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Scottish National Dictionary (1700–)

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First published 1934 (SND Vol. I).
This entry has not been updated but may contain minor corrections and revisions.

ARGLE-BARGLE, ARGOL-BARGOL, n. and v. [′ɑrgl′bɑrgl, ′ɑrgɔl ′bɑrgɔl, ′ǫrgl-]

1. n. Contention, dispute.Fif. 1872 G. Cupples Tappy's Chicks 252:
Many a time after this, during these days of “argle bargle,” as our smith's wife called it.
Edb. 1915 T. W. Paterson Auld Saws 127:
He stauns nae argle-bargle; Taks “Na” frae nane.

2. v. To dispute.Sc. 1886 R. L. Stevenson Kidnapped xi.:
Ye haggled and argle-bargled like an apple-wife.
Abd. 1882 W. Forsyth Sel. from Writings 14:
An' sall they meet like shaven priests To argle bargle o'er their richt?
e.Per. 1895 I. Maclaren Days of Auld Lang Syne 25:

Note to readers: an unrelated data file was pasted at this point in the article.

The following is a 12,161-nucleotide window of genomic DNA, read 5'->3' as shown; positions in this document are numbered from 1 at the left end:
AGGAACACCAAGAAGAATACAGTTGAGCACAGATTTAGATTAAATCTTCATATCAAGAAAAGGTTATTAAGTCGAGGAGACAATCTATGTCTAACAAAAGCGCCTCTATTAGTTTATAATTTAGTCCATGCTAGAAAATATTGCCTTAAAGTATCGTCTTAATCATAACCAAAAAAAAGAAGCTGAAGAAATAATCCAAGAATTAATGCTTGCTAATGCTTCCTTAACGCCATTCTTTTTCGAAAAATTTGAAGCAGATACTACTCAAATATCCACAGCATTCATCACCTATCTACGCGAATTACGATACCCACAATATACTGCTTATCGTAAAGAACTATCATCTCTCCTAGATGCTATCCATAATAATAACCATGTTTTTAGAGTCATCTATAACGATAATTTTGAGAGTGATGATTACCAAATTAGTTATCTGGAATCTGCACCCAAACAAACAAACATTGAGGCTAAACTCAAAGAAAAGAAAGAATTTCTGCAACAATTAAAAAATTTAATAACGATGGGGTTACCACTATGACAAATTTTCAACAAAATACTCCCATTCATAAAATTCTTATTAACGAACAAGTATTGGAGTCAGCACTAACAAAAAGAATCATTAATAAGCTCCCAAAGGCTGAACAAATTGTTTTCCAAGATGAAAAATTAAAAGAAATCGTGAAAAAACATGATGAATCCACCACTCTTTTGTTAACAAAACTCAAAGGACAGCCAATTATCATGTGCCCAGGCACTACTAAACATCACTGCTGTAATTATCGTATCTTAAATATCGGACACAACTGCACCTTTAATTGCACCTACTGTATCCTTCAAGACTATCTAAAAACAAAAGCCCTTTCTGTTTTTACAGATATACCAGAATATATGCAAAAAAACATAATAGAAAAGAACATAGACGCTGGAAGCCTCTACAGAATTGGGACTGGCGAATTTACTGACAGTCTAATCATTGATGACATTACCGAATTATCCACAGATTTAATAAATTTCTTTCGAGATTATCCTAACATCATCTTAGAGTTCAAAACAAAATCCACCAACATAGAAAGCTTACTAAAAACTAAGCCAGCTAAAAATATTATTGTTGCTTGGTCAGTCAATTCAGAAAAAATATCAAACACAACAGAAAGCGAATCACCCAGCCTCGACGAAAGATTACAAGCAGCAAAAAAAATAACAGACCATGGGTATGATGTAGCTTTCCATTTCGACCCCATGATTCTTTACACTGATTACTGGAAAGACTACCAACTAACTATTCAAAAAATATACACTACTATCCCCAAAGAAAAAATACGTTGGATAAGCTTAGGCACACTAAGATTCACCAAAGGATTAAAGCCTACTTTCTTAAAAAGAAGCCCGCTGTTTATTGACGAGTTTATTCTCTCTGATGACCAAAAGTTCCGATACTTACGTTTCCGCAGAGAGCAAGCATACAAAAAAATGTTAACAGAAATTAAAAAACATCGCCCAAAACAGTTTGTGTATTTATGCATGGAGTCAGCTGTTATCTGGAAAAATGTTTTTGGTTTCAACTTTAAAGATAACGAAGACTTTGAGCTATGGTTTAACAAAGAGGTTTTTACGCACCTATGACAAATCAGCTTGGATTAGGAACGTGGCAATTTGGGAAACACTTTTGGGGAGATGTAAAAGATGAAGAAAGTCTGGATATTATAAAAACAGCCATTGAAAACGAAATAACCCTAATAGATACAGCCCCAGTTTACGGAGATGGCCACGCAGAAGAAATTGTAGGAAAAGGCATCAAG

He'd argle-bargle wi' the factor for a summer.
Edb. 1916 T. W. Paterson The Wyse-Sayin's o' Solomon xxix. 9:
Gin a man o' sense alloos himsel till't, An' gangs argle-barglin wi' a gomeral, . . . he'll mak naething o't.
Ayr. 1822 Galt Sir A. Wylie xcvi.:
It's an unco thing that ye maun aye be argol-bargoling wi' me in that gait.

3. vbl.n. Argle-bargling, disputation.Dmf. 1899 J. Shaw A Country Schoolmaster 333:
There would be such argle-bargling and splitting o' peas to gie neat wecht.

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"Argle-bargle n., v.". Dictionary of the Scots Language. 2004. Scottish Language Dictionaries Ltd. Accessed 10 Dec 2022 <>



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